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Lowell denies rezoning for Preserves development

Lowell denies rezoning for Preserves development

  • Updated
The water tower at Fredom Park in Lowell.

The water tower at Freedom Park in Lowell.

LOWELL — The Town Council has agreed with the Plan Commission's recommendation not to allow rezoning of the next two phases of the Preserves, a move that would have allowed the developer to offer smaller lots.

Preserves resident Eric Newell said there are 30 children in a two-block area in the northern part of the subdivision. He commended law enforcement. "Our Police Department has been taking it very seriously," he said.

A sizable contingent of Preserves residents attended Monday's council meeting and have been strong opponents before the Plan Commission in their fight against rezoning from R-1 to R-2. Developer Mike Cripe, of Cripe Construction, had wanted to produce a greater number of lots from the acreage remaining in the sixth and seventh phases of the Preserves.

Cripe did not attend Monday's meeting.

At the same time, residents of that northeast side subdivision, which abuts the town's northern boundary, told the council of target shooting from outside the town and a stray bullet that made it into one man's home.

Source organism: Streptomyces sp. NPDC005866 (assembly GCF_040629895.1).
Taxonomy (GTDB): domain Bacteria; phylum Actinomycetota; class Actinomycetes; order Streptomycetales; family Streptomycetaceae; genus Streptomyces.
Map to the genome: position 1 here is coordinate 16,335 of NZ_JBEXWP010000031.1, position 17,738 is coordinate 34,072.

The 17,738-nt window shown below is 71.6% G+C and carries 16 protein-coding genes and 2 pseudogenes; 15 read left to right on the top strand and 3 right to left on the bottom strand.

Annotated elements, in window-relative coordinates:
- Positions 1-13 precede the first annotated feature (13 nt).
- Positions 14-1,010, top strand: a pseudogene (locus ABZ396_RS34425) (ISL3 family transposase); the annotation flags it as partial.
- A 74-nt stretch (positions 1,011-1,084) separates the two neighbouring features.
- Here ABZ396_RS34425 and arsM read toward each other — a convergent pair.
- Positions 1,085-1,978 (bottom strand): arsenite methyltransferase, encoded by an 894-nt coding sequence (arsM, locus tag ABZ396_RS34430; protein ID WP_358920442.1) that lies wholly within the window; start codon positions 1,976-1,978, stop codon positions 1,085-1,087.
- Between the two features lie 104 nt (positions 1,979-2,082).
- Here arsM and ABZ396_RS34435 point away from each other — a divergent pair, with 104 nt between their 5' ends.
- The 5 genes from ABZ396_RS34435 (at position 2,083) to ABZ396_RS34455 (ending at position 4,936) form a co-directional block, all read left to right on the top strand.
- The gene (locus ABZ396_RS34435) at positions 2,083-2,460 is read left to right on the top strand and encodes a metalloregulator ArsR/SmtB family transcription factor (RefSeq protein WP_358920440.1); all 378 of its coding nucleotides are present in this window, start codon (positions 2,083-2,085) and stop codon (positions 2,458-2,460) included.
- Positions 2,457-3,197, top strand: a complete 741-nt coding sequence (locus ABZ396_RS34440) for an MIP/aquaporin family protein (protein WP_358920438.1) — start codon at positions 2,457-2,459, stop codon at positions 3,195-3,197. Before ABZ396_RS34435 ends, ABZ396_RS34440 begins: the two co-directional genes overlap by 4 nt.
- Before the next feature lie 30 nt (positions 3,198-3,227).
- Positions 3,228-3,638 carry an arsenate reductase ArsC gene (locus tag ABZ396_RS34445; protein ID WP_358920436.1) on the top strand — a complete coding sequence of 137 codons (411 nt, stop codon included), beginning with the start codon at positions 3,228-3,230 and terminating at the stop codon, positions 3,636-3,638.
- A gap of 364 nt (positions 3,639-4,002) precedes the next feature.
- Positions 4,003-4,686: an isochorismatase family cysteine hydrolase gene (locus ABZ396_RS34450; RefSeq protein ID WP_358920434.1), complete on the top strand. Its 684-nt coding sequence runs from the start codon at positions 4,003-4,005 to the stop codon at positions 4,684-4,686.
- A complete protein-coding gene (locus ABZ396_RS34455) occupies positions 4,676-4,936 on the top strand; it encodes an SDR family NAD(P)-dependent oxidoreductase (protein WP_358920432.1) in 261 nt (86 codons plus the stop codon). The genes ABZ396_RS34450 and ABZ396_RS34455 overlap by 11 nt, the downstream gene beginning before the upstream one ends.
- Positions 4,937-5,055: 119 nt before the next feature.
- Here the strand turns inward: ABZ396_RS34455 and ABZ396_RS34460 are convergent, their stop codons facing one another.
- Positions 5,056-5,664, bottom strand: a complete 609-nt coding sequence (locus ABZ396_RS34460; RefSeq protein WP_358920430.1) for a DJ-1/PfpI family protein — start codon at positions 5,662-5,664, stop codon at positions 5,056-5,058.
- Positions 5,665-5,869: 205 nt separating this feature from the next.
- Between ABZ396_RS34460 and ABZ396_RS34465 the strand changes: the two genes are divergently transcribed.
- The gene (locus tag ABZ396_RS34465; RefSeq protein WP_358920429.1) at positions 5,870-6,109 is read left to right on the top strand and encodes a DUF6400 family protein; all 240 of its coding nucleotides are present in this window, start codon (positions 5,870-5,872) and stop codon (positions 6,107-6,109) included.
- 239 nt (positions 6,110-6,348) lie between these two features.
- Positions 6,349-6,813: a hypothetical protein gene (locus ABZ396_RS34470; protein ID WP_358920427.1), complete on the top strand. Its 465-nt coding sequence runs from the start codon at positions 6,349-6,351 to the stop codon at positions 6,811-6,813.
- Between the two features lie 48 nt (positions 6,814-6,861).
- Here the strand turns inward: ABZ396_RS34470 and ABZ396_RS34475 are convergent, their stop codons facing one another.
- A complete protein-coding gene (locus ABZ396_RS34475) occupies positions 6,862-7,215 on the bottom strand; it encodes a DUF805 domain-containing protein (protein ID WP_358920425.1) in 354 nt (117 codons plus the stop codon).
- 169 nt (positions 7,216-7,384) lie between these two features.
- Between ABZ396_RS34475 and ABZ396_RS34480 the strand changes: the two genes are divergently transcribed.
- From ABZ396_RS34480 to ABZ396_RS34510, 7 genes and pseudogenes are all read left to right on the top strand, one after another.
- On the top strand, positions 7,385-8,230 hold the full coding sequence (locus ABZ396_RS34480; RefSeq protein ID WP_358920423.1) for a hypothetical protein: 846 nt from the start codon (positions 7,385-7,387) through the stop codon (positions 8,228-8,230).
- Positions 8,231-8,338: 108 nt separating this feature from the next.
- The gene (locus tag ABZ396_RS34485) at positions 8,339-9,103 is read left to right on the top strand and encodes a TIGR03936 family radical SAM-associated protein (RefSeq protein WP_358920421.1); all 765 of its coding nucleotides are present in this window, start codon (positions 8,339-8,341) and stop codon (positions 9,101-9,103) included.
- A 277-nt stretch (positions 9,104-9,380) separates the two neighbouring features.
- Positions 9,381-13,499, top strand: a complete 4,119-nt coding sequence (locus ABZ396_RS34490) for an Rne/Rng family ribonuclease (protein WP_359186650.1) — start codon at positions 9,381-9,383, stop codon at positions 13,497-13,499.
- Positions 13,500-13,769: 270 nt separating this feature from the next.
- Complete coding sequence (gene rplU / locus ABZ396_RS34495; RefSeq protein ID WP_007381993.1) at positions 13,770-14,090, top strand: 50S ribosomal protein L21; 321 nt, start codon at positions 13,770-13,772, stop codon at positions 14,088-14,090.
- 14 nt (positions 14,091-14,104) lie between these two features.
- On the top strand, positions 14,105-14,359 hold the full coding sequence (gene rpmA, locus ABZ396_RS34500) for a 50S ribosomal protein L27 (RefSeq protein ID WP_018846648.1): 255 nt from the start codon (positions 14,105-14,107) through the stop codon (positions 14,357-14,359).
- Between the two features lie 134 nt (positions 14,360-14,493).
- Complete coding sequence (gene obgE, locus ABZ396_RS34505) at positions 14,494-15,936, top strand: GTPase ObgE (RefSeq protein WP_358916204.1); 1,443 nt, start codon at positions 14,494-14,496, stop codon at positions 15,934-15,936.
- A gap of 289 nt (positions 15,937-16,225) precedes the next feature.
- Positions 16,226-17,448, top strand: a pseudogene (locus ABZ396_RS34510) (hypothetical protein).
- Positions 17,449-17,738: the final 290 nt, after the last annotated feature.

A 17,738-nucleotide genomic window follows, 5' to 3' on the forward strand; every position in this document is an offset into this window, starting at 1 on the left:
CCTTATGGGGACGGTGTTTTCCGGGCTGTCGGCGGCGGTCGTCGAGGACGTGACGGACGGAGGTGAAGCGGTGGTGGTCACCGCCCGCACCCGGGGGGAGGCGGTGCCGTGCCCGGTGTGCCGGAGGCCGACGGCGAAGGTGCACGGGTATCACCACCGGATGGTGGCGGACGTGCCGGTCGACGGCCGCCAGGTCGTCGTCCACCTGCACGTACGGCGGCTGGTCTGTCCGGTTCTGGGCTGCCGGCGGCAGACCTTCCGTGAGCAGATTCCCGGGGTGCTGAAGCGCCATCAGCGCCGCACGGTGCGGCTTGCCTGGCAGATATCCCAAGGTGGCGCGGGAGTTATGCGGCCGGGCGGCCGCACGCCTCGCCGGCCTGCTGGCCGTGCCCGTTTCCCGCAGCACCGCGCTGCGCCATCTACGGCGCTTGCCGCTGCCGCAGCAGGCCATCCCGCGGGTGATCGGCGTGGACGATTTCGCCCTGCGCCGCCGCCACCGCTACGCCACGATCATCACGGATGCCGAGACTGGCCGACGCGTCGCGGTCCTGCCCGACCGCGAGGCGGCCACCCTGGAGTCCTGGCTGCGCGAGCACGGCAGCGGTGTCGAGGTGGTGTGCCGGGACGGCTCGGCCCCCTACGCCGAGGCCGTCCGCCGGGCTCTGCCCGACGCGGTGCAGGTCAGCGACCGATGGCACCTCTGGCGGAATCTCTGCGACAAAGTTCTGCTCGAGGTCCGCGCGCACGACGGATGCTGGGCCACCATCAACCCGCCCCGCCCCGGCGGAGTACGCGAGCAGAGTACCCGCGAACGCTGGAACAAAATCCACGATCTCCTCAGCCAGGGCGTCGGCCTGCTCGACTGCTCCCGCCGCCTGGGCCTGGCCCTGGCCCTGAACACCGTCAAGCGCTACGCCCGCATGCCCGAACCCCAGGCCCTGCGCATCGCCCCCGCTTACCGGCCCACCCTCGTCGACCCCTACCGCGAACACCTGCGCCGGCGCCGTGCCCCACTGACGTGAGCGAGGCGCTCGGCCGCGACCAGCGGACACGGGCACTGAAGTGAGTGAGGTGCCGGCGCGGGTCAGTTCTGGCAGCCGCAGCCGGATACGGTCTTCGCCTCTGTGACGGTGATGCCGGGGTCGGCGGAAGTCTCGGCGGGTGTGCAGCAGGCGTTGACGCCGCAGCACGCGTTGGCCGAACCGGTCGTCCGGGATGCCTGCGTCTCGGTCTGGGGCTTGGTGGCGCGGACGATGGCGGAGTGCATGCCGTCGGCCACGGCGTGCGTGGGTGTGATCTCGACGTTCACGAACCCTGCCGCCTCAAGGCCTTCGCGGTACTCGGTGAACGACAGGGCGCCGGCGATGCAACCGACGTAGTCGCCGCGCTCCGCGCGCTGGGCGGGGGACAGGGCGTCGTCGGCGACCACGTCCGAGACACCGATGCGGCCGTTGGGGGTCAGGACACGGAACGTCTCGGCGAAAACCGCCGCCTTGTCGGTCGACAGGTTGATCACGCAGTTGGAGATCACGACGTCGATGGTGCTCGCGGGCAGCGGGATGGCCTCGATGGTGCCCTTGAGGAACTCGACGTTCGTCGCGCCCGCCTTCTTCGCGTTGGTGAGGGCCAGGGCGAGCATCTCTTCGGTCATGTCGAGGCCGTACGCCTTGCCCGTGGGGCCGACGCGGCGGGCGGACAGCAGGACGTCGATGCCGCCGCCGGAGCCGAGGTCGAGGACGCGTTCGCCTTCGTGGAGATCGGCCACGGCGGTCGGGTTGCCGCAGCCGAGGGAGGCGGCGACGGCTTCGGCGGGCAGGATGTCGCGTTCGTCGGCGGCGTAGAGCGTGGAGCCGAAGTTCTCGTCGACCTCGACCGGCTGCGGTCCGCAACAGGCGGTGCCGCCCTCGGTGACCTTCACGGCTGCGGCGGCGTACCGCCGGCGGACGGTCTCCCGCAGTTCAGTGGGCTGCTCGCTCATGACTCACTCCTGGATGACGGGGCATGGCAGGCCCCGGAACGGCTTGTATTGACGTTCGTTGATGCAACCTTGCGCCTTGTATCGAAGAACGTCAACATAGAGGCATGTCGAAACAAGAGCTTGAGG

Damian Mitchell, of Michael Drive, told the council he found a bullet that had come in over his deck and entered his house. He said there is a "big berm" visible on Mount Street, which is outside the town limits, and "We see them shooting into it."

Police Chief Erik Matson said the matter is currently under investigation. He said Lake County has laws in its unincorporated areas to cover how far a shooting area must be from a residential area as well as the height of berms to protect from straying bullets.

Newell thanked council members for hearing the residents. He said each had been receptive to listening to their issues.

For her part, Council President LeAnn Angerman, R-2nd, said the most enjoyable part of the job is in partnering with residents and cooperatively addressing issues.

The council also awarded the Bel Aire subdivision paving project to Walsh and Kelley for a bid of $852,911. The project is the final one of the 2017 Community Crossing grant projects funded through a $1 million matching grant from the Indiana Department of Transportation.

Since the bid came in a bit less than estimated, the council agreed to use the funds toward curbs in Bel Aire.


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